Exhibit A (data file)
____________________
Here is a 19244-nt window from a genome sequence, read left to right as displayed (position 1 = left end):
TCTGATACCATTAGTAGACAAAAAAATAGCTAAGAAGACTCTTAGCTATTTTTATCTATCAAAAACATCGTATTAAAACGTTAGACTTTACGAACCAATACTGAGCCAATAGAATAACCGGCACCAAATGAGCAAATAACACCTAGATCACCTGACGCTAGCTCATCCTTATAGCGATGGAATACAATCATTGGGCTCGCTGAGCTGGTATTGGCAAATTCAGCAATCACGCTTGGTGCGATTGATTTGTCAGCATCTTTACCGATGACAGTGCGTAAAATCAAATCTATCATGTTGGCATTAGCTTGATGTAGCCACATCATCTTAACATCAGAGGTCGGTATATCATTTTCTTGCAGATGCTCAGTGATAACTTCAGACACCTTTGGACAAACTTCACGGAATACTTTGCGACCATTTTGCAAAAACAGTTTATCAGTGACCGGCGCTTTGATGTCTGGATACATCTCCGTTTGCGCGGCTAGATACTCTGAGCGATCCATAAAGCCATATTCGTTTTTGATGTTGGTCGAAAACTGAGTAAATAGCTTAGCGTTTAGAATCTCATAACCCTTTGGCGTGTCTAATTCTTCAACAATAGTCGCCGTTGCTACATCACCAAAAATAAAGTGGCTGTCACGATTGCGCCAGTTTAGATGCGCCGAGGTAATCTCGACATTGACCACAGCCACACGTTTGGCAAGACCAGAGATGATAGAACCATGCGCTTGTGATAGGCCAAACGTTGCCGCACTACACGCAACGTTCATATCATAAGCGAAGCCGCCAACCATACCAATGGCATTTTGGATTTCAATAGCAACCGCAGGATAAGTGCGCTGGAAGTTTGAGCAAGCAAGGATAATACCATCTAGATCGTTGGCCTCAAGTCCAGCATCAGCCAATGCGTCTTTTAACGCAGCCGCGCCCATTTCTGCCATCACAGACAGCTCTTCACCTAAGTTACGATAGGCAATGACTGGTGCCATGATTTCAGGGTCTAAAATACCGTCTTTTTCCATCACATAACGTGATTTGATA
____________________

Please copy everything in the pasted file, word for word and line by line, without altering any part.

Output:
Here is a 19244-nt window from a genome sequence, read left to right as displayed (position 1 = left end):
TCTGATACCATTAGTAGACAAAAAAATAGCTAAGAAGACTCTTAGCTATTTTTATCTATCAAAAACATCGTATTAAAACGTTAGACTTTACGAACCAATACTGAGCCAATAGAATAACCGGCACCAAATGAGCAAATAACACCTAGATCACCTGACGCTAGCTCATCCTTATAGCGATGGAATACAATCATTGGGCTCGCTGAGCTGGTATTGGCAAATTCAGCAATCACGCTTGGTGCGATTGATTTGTCAGCATCTTTACCGATGACAGTGCGTAAAATCAAATCTATCATGTTGGCATTAGCTTGATGTAGCCACATCATCTTAACATCAGAGGTCGGTATATCATTTTCTTGCAGATGCTCAGTGATAACTTCAGACACCTTTGGACAAACTTCACGGAATACTTTGCGACCATTTTGCAAAAACAGTTTATCAGTGACCGGCGCTTTGATGTCTGGATACATCTCCGTTTGCGCGGCTAGATACTCTGAGCGATCCATAAAGCCATATTCGTTTTTGATGTTGGTCGAAAACTGAGTAAATAGCTTAGCGTTTAGAATCTCATAACCCTTTGGCGTGTCTAATTCTTCAACAATAGTCGCCGTTGCTACATCACCAAAAATAAAGTGGCTGTCACGATTGCGCCAGTTTAGATGCGCCGAGGTAATCTCGACATTGACCACAGCCACACGTTTGGCAAGACCAGAGATGATAGAACCATGCGCTTGTGATAGGCCAAACGTTGCCGCACTACACGCAACGTTCATATCATAAGCGAAGCCGCCAACCATACCAATGGCATTTTGGATTTCAATAGCAACCGCAGGATAAGTGCGCTGGAAGTTTGAGCAAGCAAGGATAATACCATCTAGATCGTTGGCCTCAAGTCCAGCATCAGCCAATGCGTCTTTTAACGCAGCCGCGCCCATTTCTGCCATCACAGACAGCTCTTCACCTAAGTTACGATAGGCAATGACTGGTGCCATGATTTCAGGGTCTAAAATACCGTCTTTTTCCATCACATAACGTGATTTGATA